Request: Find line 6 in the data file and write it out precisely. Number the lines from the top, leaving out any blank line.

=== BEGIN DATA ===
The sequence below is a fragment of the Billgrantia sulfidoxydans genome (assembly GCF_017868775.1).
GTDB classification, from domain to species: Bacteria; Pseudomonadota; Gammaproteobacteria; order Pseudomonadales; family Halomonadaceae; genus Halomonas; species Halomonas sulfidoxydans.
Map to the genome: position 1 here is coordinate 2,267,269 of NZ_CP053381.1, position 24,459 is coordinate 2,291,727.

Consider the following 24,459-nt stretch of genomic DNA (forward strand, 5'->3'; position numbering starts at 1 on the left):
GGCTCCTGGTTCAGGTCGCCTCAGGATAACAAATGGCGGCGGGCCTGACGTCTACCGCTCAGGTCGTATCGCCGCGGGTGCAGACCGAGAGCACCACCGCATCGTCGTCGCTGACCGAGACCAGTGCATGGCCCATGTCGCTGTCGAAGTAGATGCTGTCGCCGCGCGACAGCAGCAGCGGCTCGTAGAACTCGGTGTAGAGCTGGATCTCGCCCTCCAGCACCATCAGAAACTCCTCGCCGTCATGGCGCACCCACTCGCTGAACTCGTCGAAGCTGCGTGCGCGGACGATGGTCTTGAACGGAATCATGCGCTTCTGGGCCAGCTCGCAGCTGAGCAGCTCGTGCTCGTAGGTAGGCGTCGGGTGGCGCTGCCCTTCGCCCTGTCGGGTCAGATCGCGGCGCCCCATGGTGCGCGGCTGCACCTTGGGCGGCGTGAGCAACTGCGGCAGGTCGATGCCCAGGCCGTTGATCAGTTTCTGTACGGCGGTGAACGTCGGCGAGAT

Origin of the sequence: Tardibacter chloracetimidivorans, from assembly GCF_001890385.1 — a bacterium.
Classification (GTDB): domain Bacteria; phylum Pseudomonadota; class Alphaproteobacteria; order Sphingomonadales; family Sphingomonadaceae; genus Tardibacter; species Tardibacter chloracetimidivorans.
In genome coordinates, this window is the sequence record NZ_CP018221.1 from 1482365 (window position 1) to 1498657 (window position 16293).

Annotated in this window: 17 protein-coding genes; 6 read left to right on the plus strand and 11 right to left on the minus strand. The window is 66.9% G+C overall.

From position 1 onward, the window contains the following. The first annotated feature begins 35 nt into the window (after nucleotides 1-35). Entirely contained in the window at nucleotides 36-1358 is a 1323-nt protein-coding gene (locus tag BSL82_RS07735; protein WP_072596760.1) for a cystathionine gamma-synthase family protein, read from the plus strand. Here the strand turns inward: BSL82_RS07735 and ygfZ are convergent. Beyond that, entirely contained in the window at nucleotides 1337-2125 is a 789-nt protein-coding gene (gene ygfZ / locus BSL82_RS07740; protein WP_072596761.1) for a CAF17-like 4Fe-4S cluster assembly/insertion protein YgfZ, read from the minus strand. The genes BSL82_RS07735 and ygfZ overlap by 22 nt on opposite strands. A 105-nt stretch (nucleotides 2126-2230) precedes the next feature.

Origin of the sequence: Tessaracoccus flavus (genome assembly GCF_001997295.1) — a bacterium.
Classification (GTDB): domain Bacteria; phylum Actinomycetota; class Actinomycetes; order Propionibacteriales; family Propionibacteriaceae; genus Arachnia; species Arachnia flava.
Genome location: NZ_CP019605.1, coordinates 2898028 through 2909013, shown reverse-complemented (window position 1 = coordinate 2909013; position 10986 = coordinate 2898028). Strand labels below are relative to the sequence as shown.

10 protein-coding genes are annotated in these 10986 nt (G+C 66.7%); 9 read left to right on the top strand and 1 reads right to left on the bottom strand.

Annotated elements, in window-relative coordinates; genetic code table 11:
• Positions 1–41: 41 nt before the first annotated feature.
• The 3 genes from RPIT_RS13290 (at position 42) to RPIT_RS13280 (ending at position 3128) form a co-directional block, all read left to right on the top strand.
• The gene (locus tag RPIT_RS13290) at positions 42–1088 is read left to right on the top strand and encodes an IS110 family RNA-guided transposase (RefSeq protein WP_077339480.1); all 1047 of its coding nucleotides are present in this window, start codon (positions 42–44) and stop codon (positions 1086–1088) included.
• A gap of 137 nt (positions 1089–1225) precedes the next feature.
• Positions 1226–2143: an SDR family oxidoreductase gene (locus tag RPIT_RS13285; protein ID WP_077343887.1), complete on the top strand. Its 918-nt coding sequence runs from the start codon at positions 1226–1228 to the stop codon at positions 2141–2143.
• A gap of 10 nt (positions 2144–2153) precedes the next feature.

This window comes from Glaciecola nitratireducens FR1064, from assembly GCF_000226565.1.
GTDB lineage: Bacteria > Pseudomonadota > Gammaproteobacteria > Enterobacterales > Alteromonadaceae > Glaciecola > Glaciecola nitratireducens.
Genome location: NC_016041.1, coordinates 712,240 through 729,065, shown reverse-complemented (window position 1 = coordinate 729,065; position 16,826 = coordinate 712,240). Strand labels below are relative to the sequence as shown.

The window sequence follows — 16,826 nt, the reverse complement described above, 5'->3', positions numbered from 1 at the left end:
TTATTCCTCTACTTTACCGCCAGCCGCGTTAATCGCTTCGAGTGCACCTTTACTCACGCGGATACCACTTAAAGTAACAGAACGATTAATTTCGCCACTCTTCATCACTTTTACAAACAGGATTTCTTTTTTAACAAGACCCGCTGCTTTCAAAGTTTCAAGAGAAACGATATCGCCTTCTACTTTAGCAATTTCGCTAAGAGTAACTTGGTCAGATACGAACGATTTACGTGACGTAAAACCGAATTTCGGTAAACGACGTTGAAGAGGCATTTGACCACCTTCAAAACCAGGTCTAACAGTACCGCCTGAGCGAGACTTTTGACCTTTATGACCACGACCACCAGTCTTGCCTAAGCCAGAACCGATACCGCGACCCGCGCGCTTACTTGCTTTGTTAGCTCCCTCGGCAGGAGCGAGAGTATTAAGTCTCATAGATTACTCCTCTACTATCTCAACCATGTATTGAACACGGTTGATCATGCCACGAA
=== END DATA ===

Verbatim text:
Origin of the sequence: Tardibacter chloracetimidivorans, from assembly GCF_001890385.1 — a bacterium.